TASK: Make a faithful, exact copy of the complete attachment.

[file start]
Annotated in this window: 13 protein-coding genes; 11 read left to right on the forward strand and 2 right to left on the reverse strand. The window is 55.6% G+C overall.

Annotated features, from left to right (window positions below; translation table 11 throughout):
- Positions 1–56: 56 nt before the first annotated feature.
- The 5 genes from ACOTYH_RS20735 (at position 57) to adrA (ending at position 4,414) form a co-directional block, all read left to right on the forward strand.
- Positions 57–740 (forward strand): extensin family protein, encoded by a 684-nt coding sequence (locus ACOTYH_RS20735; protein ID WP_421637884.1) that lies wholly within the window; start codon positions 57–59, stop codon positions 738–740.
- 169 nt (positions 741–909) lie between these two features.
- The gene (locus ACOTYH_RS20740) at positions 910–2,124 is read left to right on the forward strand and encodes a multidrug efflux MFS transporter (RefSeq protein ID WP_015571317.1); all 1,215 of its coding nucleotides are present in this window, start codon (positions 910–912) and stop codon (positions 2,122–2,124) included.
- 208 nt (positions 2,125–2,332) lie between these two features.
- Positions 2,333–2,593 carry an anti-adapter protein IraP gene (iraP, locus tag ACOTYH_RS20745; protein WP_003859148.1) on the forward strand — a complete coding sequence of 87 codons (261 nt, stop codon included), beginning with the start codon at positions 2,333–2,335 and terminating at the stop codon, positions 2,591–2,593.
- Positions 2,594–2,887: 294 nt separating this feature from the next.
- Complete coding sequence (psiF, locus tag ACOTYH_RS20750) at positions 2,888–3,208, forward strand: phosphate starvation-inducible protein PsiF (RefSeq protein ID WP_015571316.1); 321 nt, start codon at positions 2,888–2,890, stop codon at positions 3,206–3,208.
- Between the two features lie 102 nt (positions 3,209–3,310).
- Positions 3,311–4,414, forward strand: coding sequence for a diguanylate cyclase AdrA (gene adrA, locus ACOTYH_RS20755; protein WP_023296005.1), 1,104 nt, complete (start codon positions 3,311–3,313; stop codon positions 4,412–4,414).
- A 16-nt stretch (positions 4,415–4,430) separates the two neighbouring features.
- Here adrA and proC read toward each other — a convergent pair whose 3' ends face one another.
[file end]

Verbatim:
Annotated in this window: 13 protein-coding genes; 11 read left to right on the forward strand and 2 right to left on the reverse strand. The window is 55.6% G+C overall.

Annotated features, from left to right (window positions below; translation table 11 throughout):
- Positions 1–56: 56 nt before the first annotated feature.
- The 5 genes from ACOTYH_RS20735 (at position 57) to adrA (ending at position 4,414) form a co-directional block, all read left to right on the forward strand.
- Positions 57–740 (forward strand): extensin family protein, encoded by a 684-nt coding sequence (locus ACOTYH_RS20735; protein ID WP_421637884.1) that lies wholly within the window; start codon positions 57–59, stop codon positions 738–740.
- 169 nt (positions 741–909) lie between these two features.
- The gene (locus ACOTYH_RS20740) at positions 910–2,124 is read left to right on the forward strand and encodes a multidrug efflux MFS transporter (RefSeq protein ID WP_015571317.1); all 1,215 of its coding nucleotides are present in this window, start codon (positions 910–912) and stop codon (positions 2,122–2,124) included.
- 208 nt (positions 2,125–2,332) lie between these two features.
- Positions 2,333–2,593 carry an anti-adapter protein IraP gene (iraP, locus tag ACOTYH_RS20745; protein WP_003859148.1) on the forward strand — a complete coding sequence of 87 codons (261 nt, stop codon included), beginning with the start codon at positions 2,333–2,335 and terminating at the stop codon, positions 2,591–2,593.
- Positions 2,594–2,887: 294 nt separating this feature from the next.
- Complete coding sequence (psiF, locus tag ACOTYH_RS20750) at positions 2,888–3,208, forward strand: phosphate starvation-inducible protein PsiF (RefSeq protein ID WP_015571316.1); 321 nt, start codon at positions 2,888–2,890, stop codon at positions 3,206–3,208.
- Between the two features lie 102 nt (positions 3,209–3,310).
- Positions 3,311–4,414, forward strand: coding sequence for a diguanylate cyclase AdrA (gene adrA, locus ACOTYH_RS20755; protein WP_023296005.1), 1,104 nt, complete (start codon positions 3,311–3,313; stop codon positions 4,412–4,414).
- A 16-nt stretch (positions 4,415–4,430) separates the two neighbouring features.
- Here adrA and proC read toward each other — a convergent pair whose 3' ends face one another.